Nicotine, class A poison in Karnataka

Government steps in to curb illegal sale and smuggling of nicotine cartridges, e-cigarettes

August 20, 2019 12:35 am | Updated 12:35 am IST - Bengaluru

To strengthen enforcement of the ban on production and sale of electronic cigarettes, the State government has amended the Karnataka Poisons (Possession and Sale) Rules, 2015 to notify nicotine as a Class A poison.

Highly toxic chemicals, which even in very small quantities as gas or vapour in the air are dangerous to life (such as cyanogen, hydrocyanic acid, nitrogen peroxide, and phosgene), are notified under Class A. A gazette notification in this regard was published last month and the new rules are now called the Karnataka Poisons (Possession and Sale) Rules, 2019.

Electronic cigarettes are small battery-operated devices that vaporise liquid nicotine to provide the same experience as smoking tobacco. Although the State government had banned the sale and production of e-cigarettes in June 2016, illegal sale and smuggling of nicotine cartridges and e-cigarettes is rampant in Karnataka.

They are often marketed as a way to cut down or cut out cigarette smoking altogether, and sold as aids to quit smoking.

The ban was imposed after a study by the Health Department and experts showed that e-cigarettes encourage the younger generation to use conventional cigarettes. While the use of two milligrams of nicotine is permitted only in chewable chocolates to help with de-addiction, e-cigarette manufacturers misuse this clause for their sale.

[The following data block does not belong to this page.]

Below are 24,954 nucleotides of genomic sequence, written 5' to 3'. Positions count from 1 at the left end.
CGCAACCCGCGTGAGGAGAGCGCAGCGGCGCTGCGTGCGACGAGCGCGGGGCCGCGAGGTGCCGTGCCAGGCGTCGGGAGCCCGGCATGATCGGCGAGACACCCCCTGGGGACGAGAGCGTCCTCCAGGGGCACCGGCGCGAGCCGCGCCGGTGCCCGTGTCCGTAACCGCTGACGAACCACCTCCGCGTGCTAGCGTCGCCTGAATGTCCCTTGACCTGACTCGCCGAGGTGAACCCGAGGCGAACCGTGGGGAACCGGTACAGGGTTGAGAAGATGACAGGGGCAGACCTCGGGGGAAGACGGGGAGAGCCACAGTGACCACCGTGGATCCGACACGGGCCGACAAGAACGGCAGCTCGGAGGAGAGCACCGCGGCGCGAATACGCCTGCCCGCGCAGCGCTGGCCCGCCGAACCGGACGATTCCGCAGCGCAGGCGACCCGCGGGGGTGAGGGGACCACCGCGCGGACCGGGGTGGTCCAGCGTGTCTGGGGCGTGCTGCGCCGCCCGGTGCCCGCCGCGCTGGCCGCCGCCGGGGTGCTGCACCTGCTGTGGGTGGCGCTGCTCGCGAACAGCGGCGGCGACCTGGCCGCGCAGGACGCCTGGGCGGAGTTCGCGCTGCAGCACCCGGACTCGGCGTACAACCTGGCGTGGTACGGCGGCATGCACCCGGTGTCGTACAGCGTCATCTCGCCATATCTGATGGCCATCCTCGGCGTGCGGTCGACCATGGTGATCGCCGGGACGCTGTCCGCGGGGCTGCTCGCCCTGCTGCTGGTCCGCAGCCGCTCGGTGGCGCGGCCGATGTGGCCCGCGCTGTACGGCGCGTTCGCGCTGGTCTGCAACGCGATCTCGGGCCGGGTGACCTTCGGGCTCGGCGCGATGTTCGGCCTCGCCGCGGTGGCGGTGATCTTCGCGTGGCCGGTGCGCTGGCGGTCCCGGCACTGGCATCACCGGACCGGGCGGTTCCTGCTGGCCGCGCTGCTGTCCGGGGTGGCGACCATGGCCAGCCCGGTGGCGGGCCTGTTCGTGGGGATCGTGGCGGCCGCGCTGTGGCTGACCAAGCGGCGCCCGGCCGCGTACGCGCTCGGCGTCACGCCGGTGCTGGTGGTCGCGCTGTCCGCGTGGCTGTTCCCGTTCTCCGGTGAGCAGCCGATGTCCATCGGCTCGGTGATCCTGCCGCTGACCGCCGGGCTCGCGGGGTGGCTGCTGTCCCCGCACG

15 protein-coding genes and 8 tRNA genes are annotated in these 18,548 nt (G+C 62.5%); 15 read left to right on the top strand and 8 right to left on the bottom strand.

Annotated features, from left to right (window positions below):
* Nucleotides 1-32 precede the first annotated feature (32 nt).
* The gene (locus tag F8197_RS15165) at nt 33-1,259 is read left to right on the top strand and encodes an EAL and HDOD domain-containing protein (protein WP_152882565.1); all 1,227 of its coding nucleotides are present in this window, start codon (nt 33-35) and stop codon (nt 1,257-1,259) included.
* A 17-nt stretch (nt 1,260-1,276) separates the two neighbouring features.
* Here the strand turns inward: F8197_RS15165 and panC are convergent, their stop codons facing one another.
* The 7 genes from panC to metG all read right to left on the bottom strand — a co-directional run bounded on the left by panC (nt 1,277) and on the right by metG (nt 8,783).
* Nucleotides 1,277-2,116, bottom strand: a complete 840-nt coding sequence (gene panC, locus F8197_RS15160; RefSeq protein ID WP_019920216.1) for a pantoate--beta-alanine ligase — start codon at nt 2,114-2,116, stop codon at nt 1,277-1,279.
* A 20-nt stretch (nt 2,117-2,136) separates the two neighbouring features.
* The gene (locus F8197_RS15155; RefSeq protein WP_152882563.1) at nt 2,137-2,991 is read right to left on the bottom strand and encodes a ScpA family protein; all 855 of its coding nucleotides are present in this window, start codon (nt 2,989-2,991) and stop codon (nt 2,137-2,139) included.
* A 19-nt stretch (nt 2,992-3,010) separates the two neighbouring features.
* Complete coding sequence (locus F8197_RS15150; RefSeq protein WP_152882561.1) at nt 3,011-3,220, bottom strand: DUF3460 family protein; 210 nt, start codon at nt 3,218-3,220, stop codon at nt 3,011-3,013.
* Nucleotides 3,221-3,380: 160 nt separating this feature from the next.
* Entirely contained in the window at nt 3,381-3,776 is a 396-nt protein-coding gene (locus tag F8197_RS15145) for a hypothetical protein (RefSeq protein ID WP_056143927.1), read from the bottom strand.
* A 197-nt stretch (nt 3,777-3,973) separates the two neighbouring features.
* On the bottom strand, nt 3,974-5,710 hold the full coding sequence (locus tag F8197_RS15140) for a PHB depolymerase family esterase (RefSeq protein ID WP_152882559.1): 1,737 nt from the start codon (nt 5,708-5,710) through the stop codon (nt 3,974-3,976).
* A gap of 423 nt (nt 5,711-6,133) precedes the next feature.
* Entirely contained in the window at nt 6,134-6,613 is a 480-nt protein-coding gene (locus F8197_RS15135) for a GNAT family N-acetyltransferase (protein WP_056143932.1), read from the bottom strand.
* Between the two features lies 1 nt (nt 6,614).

The ban — invoking sections of the Drugs and Cosmetics Act and the Food Safety Act — also ordered the suspension of all kinds of promotion of e-cigarettes, including online promotion. “Despite this, we find that illegal sale of e-cigarettes is rampant in the State. The cybercrime police recently issued notice to e-commerce platforms cautioning them that they cannot sell e-cigarettes online. Also, customs officials have been seizing nicotine cartridges and e-cigarettes from people flying into Karnataka from outside,” said U.S. Vishal Rao, a member of the State government’s High-Powered Committee on Tobacco Control.

“Nicotine is used as a direct substance in e-cigarettes and the content ranges up to 36 mg/mL. Although regular cigarettes too have nicotine, it is in the range of 1.2 to 1.4 mg/mL,” Dr. Rao said.

Sources in the Karnataka’s food safety division said that nicotine is a highly toxic and lipophilic cholinergic alkaloid that affects the parasympathetic nervous system. In its current status, nicotine has no nutritive value and has been prohibited for use in food under Section 2.3.4 of the Food Safety and Standards Act, owing to its serious health hazards and potentially poisonous nature. There is no known antidote for nicotine toxicity, a senior official said.

Additional Chief Secretary Vandita Sharma, who heads the high-powered committee, said nicotine is known to be an addictive substance and therefore it is not unreasonable to think of e-cigarettes as a new gateway drug for nicotine addiction. “By notifying nicotine as a Class A poison in Karnataka, the government has equipped itself with an essential tool to ensure the safety and health of people in Karnataka,” she said.

Shambhavi Ravishankar, legislative and public policy analyst, said e-cigarettes have so far existed in a legal and policy limbo without any real means of checking their influx or ensuring that manufacturers are held to the highest standards of health safety.

“This legal vacuum has resulted in the absence of an explanation on the need for regulating the use, sale and access to e-cigarettes. Additionally, without this strong legal basis, it is difficult to tackle the misinformation created and circulated on the safety of using e-cigarettes,” she added.

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